Yeah, that's a lot of producers. It takes a bunch to get a play doing multi-city touring nowadays. Anyway, yes, this is the much-hyped Orwell adaptation, Unfortunately, this doesn't quite cut it for me. Robert Icke and Duncan McMillan's adaptation succeeds more on the visual scale than it does on the verbal or ideas scale. Winston Smith seems less like an everyman rebel than a gullible fool who takes the first opportunity for revolution that is offered to him, and the relationship between him and Julia seems more like something that exists is in the book than something that any kind of sane woman would ever be involved in. It's obvious from the first second that whatever revolution Julia wants to have, Winston doesn't understand it and is utterly bamboozled by the simplest of tricks. While there's still a certain power to the torture that follows, it's pretty diminished by being practiced on a virtual non-character.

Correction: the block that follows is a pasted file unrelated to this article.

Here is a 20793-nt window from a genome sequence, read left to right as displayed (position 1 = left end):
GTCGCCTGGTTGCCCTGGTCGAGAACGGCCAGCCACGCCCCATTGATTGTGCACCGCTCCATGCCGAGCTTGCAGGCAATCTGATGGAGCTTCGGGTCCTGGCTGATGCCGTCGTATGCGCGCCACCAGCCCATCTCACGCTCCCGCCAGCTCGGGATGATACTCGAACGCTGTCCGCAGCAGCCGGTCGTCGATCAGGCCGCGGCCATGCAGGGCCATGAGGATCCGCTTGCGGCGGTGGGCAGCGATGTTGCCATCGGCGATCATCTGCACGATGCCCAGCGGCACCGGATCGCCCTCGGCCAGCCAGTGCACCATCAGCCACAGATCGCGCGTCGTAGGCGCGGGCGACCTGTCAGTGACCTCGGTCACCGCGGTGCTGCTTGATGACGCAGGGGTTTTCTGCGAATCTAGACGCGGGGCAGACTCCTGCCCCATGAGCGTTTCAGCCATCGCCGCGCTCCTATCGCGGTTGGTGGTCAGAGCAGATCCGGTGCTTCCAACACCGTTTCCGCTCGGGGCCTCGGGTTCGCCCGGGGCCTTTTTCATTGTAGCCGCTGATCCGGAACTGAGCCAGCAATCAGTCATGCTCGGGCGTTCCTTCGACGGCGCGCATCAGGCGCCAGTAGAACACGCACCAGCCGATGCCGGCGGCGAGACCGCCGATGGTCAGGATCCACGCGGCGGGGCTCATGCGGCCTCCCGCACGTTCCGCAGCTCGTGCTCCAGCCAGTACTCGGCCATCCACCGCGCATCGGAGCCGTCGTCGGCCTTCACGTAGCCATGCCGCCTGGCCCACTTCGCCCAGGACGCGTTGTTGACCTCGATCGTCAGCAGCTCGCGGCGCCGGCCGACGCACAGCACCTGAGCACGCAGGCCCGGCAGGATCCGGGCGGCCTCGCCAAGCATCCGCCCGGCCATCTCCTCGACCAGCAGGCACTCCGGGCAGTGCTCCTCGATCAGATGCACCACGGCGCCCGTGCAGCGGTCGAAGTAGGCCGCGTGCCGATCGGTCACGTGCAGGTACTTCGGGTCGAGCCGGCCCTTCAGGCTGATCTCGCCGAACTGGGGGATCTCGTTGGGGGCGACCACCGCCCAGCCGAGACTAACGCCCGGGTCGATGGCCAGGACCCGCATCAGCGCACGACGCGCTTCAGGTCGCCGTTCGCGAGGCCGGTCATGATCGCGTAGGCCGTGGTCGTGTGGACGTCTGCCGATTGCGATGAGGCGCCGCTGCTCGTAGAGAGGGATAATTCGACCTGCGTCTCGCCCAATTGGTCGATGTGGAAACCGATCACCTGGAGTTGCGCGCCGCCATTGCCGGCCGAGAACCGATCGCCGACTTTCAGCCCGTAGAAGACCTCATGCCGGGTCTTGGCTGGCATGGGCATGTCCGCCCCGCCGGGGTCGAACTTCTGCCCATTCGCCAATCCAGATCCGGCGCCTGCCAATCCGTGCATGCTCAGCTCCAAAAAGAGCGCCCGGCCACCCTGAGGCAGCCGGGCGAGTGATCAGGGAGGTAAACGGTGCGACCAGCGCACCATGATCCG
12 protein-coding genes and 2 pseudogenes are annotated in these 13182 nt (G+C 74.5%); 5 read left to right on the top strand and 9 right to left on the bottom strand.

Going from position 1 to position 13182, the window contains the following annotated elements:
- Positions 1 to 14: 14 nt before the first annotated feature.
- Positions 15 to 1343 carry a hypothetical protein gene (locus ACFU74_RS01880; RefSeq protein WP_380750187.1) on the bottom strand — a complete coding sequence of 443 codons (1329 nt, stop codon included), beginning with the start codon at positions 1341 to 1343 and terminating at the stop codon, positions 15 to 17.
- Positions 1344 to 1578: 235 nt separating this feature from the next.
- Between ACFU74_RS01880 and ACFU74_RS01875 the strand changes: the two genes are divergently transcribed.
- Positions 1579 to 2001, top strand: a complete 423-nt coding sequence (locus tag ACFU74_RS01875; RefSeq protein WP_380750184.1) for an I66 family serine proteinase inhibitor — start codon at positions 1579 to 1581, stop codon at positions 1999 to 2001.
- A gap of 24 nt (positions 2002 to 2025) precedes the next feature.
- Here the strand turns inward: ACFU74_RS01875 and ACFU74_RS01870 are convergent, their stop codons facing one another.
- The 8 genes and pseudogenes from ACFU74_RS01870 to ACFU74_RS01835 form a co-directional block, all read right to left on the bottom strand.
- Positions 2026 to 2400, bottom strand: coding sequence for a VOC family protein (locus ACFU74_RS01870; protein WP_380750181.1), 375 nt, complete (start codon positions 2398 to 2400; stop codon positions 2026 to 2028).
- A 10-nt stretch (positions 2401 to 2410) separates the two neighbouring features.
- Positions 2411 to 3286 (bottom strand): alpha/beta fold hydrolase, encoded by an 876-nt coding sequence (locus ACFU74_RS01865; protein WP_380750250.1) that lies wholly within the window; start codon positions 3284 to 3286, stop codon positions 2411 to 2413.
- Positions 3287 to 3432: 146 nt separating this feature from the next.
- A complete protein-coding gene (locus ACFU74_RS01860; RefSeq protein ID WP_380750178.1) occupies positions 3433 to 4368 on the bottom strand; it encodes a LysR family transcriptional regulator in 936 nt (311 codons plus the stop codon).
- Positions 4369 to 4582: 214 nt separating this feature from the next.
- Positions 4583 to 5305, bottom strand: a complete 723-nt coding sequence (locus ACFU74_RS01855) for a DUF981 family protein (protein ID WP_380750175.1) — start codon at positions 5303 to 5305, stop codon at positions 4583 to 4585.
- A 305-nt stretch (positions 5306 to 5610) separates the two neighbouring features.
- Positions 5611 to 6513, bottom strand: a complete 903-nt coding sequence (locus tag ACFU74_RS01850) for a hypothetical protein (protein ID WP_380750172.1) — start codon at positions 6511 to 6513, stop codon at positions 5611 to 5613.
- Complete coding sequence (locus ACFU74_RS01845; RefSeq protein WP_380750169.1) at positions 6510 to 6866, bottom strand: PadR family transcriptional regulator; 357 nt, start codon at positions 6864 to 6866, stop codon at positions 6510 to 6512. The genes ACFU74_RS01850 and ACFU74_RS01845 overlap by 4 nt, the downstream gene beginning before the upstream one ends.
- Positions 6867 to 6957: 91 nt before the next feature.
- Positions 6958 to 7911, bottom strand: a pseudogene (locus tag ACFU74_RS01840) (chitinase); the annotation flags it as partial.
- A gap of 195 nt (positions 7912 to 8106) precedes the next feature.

Ironically for a play about the human impulse struggling with crushing systems, this doesn't show a lot of humanity. I can't say for certain it's a case of this production having been toured too long, or whether it's because it's a replication of a production that worked overseas, or whether it's simply something where what's here doesn't resonate with me. But while there are impressive visuals and moments, it isn't something that hangs together or sticks with me beyond the occasional image, and while the grand set transformation is technically impressive, it's not enough to make me think this is anything that engaged me very much.